3X6 Glass Subway Tile Installation Patterns

Today's blog post is going to go over the basic subway tile patterns as well as some more intricate patterns you may be interested in using in your project. When installing a backsplash, it's important to study the area of installation to get a good feel for what patterns will work best in your kitchen. If you have a busy layout, you will want a less busy pattern such as the standard brick subway tile pattern or the slightly offset version. If your kitchen is boring or plain, a busy pattern will really help give your kitchen a the pizzaz it so desperately needs.


Our 3x6 Glass subway tiles are timeless and no matter what pattern you use, will help give your kitchen the update it deserves. 


Standard Brick Installation: 

A standard brick pattern is typically used in busy kitchens to help tie everything together. Grout lines are centered on the tile above and below leaving the cut sides on the ends.



Staggered Brick Pattern:

This staggered brick pattern is becoming a major hit in projects around the world. Instead of using the traditional centered grout lines, the tiles are offset to the right of the center line. This adds a bit of character to your common brick pattern but still keeps it simple enough to fit in any application. 


Herringbone Pattern: 

The Herringbone Pattern is a complex pattern named after the fish because of its resemblance to a fish skeleton. History lesson aside, this timeless layout is absolutely stunning. Although it is difficult to do and requires a lot of cuts, it adds a one of a kind look to your project that ties everything together in ways you didn't think possible. This application would be used in kitchens that are typically lacking a creative touch - so kick back and get lost in this mesmerizing pattern!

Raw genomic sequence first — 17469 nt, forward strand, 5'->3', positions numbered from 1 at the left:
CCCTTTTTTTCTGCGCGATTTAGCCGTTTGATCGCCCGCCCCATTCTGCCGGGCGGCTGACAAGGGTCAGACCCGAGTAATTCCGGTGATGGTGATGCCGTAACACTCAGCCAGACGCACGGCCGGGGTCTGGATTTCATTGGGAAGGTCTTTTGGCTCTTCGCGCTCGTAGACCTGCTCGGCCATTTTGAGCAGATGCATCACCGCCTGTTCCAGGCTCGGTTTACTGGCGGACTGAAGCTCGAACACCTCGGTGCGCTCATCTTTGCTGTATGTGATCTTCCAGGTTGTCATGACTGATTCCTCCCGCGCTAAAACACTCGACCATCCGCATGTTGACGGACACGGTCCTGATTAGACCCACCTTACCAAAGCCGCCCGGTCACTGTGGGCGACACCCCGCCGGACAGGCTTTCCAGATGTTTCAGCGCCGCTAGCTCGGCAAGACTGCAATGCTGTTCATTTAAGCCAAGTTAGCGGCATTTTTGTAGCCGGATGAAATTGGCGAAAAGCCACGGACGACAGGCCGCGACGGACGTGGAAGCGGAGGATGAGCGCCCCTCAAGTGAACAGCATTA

Basket Weave Pattern: 

The basket weave is a fairly simple design that can really help to set your project off without much added effort. 


Stack Bond: 

A stack bond pattern is a very simple, modern layout that is used in applications where a subtle "pop" is needed. Although not as common as the classic brick or offset patterns, it is slowly picking up in popularity with homeowners. 


Running Bond: 


This is a fairly time consuming installation procedure that requires a lot of cuts. Instead of a traditional brick layout running side to side horizontally, a running bond is a brick pattern running vertically from the top of the cabinets to the countertop. 



Accent Square: 


An accent square is the perfect touch to a plain pattern. This can be done as small or large as you want and would work well over a sink or stove area.